5 Questions with Eddy Acevedo ’05 - Subcommittee Staff Director, Committee on Foreign Affairs, U. S. House of Representatives
Eddy Acevedo often says, “he moved from one Hill to another” when he graduated from Spring Hill College and accepted a position on Capitol Hill in 2005. The Miami, Fla., native credits SHC’s Alumni and Development office for assisting him with securing his first job in the Washington, D.C. office of Congresswoman Ileana Ros-Lehtinen. Since then, Acevedo has worked his way up the political ladder and now serves as Ros-Lehtinen’s staff director for the Middle East and North Africa Subcommittee and as her senior foreign policy advisor, overseeing all foreign affairs matters.
Acevedo, who graduated with a double major in psychology and political science, is the son of Spring Hill College alumnus Claudio Antonio Acevedo ’63, and came to campus to follow in his father’s footsteps. SHC also fulfilled Acevedo’s wish for an educational institution that allowed him to continue his Jesuit education within a small, close-knit student body community.
SHC: What sets Spring Hill apart from other colleges?
Eddy Acevedo: Spring Hill College stands out from other colleges because it offers a small student population and a family environment. At Spring Hill, you are not “just another student” because you have the opportunity to foster meaningful and lasting relationships with the faculty and staff. Our senior class shirts exhibited the closeness of the student body through its motto, “Spring Hill College: Where Everybody Knows Your Name.” This quote singlehandedly demonstrates what makes Spring Hill College truly special.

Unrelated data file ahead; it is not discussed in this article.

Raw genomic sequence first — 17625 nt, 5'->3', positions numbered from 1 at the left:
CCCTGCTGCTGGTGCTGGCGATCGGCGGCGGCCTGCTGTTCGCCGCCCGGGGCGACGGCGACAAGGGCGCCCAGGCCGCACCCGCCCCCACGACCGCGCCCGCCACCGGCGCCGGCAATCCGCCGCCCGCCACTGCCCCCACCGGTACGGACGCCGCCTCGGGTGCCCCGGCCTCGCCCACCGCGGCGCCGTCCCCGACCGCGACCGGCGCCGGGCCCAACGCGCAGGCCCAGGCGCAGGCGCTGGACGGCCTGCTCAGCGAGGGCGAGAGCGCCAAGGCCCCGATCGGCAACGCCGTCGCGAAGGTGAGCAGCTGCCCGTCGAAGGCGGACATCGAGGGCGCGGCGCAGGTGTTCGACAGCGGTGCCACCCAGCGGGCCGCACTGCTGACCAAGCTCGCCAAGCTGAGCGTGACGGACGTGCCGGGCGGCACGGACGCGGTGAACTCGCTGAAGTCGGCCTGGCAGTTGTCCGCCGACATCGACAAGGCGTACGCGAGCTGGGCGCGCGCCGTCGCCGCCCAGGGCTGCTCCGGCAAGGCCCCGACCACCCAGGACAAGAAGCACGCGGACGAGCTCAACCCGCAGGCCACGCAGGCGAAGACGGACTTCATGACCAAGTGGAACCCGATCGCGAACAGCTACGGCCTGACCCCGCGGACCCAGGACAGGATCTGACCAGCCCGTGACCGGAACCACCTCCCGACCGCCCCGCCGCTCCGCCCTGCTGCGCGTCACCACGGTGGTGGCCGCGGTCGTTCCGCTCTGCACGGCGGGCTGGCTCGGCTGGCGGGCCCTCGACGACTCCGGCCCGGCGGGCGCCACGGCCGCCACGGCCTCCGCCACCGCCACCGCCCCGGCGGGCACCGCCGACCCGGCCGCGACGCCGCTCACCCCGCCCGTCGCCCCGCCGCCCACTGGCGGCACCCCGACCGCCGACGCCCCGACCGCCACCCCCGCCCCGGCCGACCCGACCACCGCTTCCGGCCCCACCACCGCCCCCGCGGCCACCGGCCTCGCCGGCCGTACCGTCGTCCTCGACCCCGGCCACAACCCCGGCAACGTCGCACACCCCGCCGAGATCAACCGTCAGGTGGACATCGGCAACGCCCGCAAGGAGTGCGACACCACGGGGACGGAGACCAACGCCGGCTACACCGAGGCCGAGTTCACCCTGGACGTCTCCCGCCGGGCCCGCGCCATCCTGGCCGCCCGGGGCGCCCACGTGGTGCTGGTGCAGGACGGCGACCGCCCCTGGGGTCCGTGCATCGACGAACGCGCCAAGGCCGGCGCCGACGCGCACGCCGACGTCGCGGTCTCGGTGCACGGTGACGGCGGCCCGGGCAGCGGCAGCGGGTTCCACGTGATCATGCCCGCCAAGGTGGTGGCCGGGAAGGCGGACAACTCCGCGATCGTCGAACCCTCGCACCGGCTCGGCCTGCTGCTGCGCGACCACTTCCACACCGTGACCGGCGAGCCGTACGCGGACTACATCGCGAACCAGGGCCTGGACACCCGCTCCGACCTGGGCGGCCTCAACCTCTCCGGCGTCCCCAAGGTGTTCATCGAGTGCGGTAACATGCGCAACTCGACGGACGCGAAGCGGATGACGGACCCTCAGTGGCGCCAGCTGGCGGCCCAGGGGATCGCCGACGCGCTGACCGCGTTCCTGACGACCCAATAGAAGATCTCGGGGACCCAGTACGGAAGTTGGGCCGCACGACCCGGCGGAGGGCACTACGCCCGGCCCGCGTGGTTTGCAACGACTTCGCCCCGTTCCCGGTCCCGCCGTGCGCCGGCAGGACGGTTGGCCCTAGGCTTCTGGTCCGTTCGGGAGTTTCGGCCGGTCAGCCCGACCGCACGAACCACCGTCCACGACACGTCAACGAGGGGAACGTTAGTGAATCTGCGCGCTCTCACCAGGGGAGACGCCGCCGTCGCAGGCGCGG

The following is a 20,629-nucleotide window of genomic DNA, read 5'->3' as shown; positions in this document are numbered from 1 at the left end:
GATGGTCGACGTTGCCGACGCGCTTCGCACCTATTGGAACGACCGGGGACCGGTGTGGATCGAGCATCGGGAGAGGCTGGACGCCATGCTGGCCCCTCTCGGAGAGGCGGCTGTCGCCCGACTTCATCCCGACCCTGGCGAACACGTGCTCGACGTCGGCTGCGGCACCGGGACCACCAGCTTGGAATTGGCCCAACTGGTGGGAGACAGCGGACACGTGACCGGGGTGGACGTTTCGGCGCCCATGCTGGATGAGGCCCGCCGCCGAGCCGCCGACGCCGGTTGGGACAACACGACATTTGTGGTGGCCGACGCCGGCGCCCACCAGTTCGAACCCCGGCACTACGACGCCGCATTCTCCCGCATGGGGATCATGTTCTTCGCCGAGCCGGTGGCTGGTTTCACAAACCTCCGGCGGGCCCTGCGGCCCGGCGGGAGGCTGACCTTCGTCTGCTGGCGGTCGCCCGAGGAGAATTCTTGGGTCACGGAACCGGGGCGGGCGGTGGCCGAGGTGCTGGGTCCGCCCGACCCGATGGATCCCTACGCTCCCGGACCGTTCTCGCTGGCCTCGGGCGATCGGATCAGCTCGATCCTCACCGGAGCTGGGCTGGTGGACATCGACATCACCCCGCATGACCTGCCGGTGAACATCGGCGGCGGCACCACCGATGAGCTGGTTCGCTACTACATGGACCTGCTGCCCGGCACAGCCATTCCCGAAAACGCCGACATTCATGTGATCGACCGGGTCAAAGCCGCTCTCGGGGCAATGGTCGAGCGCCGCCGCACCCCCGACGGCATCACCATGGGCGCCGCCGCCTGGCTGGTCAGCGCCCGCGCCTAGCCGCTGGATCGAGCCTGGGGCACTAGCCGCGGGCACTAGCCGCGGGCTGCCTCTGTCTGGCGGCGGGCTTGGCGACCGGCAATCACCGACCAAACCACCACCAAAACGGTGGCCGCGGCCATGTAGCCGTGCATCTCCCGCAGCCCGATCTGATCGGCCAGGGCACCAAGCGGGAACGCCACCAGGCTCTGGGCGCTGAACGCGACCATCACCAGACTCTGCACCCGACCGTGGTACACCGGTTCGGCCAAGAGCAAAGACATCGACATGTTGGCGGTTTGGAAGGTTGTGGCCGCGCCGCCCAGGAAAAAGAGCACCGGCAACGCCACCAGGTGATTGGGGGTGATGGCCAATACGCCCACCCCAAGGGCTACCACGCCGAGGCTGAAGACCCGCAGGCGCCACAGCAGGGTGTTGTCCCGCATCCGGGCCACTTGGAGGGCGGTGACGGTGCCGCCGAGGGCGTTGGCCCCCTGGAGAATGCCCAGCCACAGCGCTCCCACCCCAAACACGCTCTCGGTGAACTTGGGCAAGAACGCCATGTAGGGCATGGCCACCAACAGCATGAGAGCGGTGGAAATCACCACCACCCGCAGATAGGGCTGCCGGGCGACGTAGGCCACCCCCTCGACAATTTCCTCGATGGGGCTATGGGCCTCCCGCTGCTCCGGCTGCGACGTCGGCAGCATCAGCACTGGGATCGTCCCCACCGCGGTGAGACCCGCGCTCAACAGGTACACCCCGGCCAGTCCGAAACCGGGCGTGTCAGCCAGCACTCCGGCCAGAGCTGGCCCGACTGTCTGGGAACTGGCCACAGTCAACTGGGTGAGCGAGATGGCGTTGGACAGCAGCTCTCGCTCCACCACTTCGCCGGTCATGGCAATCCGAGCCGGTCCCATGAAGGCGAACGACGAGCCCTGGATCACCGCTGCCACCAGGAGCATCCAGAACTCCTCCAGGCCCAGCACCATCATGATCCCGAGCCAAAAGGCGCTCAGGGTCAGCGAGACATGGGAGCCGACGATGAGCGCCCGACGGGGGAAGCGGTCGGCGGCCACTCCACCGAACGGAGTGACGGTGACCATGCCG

SHC: Favorite professors at Spring Hill College?
EA: My favorite professors were Dr. Nader Entessar and Dr. Bob MacAleese. It was always a pleasure to be in Dr. Entessar’s class because he cared about his students and ensured that we really understood the course material. Dr. MacAleese always had a good sense of humor and he made class interactive and relative by teaching us how to apply psychological methods to everyday life.
SHC: What is the most important thing that you learned at Spring Hill College?
EA: The Spring Hill College motto is, “Men and Women for Others.” The most important thing I learned at Spring Hill College was to always reach out and give back to my community. By encompassing the very values that it advocates, the Spring Hill College community gave me so much. In turn, I chose a profession that would allow me to contribute through public service.
SHC: What makes you proud to be an alumnus of Spring Hill College?
EA: I am proud to be an alumnus of Spring Hill College because it taught me the importance of community and public service. First, the College community embraced me with open arms. When I left Miami for my first semester at Spring Hill College, I was worried that I would not fit in well, but the students, faculty, and staff welcomed me with that “Southern hospitality.” Second, I learned the importance of service, both personally and professionally, and how doing so embodies the additional traditional values a Jesuit education offers.
SHC: Advice to Spring Hill College freshmen?
EA: Spring Hill College is a great environment to grow as an individual. My advice to new Spring Hill students would be to make sure to give back to your community, get involved, join clubs and extracurricular activities, and take advantage of the opportunities surrounding you, so that you too can make a difference once you leave Spring Hill College.
Acevedo also holds a master’s degree in Latin American Studies from Georgetown University. He continues to stay in touch with friends from Spring Hill College, especially those who have moved to Washington, D.C. and also work on Capitol Hill. He and his wife, Lourdes, enjoy travelling to Latin America, Europe, the United Kingdom, and the Caribbean.
Acevedo is a member of the National Alumni Association Board at Spring Hill College.